• penumbra ∼12-20 mL/100g/min
    • ischemia < 12 mL/100g/min
  • in healthy individuals, CBF decreases by up to 28% during REM sleep but increases by up to 40% during non-REM sleep. These hemodynamic changes are accompanied by corresponding metabolic changes, variations in oxygen extraction from the blood, etc.

Regulation of cerebral circulation

Regulation maintains constant cerebral blood flow despite fluctuations in systemic blood pressure and, to a certain extent, local drops in perfusion pressure (such as distal to the stenosis)

Neurogenic regulation

  • a complement to autoregulation and metabolic regulation is mediated by baroreceptors (nerve endings sensitive to changes in blood pressure)
  • baroreceptors are located in the ascending aorta and carotid sinuses and are connected to the medullary cardiovascular center (which includes cardioaccelerator, cardioinhibitor, and vasomotor components)
  • this system protects the brain against sudden elevations or drops in systemic blood pressure
  • other neural mechanisms can also significantly impact cardiovascular function (such as the limbic system linking the physiological responses to psychological stimuli, etc.)
  • baroreceptors are specialized receptors located in blood vessels and heart chambers, responding to stretch
  • they send impulses to the cardiovascular center to regulate blood pressure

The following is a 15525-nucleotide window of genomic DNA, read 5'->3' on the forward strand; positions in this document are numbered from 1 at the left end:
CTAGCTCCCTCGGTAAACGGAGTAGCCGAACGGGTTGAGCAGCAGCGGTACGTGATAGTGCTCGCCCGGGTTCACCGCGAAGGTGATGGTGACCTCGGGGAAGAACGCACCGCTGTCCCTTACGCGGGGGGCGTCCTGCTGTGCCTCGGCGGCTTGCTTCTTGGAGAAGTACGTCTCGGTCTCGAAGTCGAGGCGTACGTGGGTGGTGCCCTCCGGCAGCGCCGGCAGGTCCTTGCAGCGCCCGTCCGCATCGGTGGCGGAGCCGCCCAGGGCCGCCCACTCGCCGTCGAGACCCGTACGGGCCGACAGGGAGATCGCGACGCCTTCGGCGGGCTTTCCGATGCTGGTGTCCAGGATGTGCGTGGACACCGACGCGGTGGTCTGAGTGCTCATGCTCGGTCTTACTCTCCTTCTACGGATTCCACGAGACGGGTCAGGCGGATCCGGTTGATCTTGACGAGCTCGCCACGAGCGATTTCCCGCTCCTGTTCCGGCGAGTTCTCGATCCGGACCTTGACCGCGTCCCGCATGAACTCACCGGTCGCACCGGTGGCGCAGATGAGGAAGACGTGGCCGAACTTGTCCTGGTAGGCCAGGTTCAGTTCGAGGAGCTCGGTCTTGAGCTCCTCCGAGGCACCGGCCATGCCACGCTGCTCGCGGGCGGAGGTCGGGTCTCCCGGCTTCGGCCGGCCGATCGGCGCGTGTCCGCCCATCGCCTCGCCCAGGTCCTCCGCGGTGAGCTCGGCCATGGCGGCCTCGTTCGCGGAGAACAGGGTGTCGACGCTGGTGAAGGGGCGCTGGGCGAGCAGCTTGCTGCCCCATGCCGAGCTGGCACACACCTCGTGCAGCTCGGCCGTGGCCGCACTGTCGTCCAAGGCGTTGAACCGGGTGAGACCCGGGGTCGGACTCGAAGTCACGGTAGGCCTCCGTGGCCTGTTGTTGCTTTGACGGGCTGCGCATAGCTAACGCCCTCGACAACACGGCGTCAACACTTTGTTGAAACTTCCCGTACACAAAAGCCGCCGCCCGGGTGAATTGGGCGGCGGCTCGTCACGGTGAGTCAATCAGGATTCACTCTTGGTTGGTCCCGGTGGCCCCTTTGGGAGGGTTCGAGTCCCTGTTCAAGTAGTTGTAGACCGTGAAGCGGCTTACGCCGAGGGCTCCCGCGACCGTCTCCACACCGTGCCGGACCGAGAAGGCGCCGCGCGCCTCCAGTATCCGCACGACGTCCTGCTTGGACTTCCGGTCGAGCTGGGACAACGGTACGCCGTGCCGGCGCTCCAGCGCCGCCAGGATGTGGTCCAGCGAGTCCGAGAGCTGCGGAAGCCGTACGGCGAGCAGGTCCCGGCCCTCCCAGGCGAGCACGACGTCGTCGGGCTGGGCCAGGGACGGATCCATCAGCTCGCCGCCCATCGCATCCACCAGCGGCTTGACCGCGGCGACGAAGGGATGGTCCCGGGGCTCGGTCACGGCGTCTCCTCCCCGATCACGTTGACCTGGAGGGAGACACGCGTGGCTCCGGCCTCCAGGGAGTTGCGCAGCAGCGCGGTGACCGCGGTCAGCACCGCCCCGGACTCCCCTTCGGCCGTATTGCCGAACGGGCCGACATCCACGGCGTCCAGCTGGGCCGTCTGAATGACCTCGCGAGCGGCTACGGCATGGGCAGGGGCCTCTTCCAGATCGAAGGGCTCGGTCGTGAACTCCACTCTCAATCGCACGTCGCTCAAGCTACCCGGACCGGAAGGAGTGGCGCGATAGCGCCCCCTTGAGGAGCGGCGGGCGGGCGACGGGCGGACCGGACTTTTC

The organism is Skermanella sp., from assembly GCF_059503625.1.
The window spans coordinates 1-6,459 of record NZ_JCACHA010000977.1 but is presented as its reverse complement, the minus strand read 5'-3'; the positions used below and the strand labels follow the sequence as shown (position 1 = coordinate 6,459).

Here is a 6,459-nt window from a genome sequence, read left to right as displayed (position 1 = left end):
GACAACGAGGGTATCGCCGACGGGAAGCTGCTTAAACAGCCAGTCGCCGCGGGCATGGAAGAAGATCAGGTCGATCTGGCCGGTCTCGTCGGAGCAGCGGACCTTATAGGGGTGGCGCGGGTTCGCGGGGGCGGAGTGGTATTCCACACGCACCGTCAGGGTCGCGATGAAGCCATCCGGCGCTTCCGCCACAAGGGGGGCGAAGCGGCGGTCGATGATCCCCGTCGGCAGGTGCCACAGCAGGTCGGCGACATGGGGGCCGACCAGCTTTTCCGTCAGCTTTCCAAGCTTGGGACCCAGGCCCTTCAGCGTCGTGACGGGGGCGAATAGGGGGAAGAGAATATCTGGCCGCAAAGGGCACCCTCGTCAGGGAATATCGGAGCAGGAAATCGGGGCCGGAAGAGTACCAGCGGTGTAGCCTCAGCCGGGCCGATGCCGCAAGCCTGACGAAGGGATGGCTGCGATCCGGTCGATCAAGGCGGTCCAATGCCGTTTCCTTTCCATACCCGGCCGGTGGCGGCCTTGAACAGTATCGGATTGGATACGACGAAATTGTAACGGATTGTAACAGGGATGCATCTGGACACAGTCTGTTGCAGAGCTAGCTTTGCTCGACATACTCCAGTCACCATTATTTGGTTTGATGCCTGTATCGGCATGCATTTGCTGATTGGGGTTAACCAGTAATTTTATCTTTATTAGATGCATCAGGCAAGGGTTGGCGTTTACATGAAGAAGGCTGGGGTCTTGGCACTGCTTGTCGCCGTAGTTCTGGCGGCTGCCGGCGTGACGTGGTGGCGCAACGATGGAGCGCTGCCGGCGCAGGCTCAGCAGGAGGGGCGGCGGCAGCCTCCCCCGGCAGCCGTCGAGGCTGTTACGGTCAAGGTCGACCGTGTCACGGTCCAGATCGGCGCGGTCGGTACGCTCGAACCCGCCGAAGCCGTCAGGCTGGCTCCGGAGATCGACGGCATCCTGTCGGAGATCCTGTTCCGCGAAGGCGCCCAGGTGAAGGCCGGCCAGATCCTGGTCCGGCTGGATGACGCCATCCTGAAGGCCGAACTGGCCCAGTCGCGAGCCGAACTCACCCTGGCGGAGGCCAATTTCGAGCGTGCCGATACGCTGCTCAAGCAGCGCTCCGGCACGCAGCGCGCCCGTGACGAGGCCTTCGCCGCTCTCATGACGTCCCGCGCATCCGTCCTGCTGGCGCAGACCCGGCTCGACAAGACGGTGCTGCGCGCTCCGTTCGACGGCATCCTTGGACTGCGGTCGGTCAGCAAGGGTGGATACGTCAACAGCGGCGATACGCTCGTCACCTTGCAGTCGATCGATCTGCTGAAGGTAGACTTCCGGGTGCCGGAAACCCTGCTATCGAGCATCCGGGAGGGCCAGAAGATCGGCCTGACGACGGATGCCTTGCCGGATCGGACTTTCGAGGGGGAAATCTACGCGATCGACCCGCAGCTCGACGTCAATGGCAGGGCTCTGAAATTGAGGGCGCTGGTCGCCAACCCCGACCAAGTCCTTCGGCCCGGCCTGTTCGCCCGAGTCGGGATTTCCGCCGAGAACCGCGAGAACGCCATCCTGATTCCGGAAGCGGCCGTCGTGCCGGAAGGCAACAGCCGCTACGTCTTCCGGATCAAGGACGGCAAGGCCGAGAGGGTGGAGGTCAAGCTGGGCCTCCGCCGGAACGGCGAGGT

• vascular baroreceptors are located in the sinuses of the aorta and carotid arteries
    • aortic sinuses – in the wall of the ascending aorta, just above the aortic valve
    • carotid sinuses  – at the origin of the internal carotid arteries

Increased blood pressure 

  • stretched baroreceptors  initiate action potentials at a higher rate
  • cardiac output decreases
  • sympathetic stimulation of the peripheral arterioles decreases, resulting in systemic vasodilation (inhibition of the vasomotor center)
  • these actions result in a reduction of blood pressure

Decreased blood pressure 

  • the degree of stretch diminishes, reducing the rate of baroreceptor firing
  • this triggers increased sympathetic stimulation of the heart, thereby elevating cardiac output
  • it also triggers sympathetic stimulation of the peripheral vessels, resulting in systemic vasoconstriction
  • these activities contribute to an increase in blood pressure
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Metabolic regulation

CBF changes in response to PaCO2 levels

  • ↓PaCO2 (hypocapnia, e.g., due to hyperventilation):  CBF decreases (vasoconstriction → ↑peripheral resistance → decreased velocity in MCA, detectable by TCCD)
    • a 1kPa decrease in pCO2  leads to ↓CBF by 15 mL/100g of brain tissue/min
  • ↑PaCO(hypercapnia): CBF increases (vasodilation → ↓peripheral resistance → increased velocity in MCA, detectable by TCCD)
    • 5% CO2 inhalation induces a 50% increase in CBF
    • the increase in flow is by about 1-2mL/100g/min for every 1mmHg increase in CO2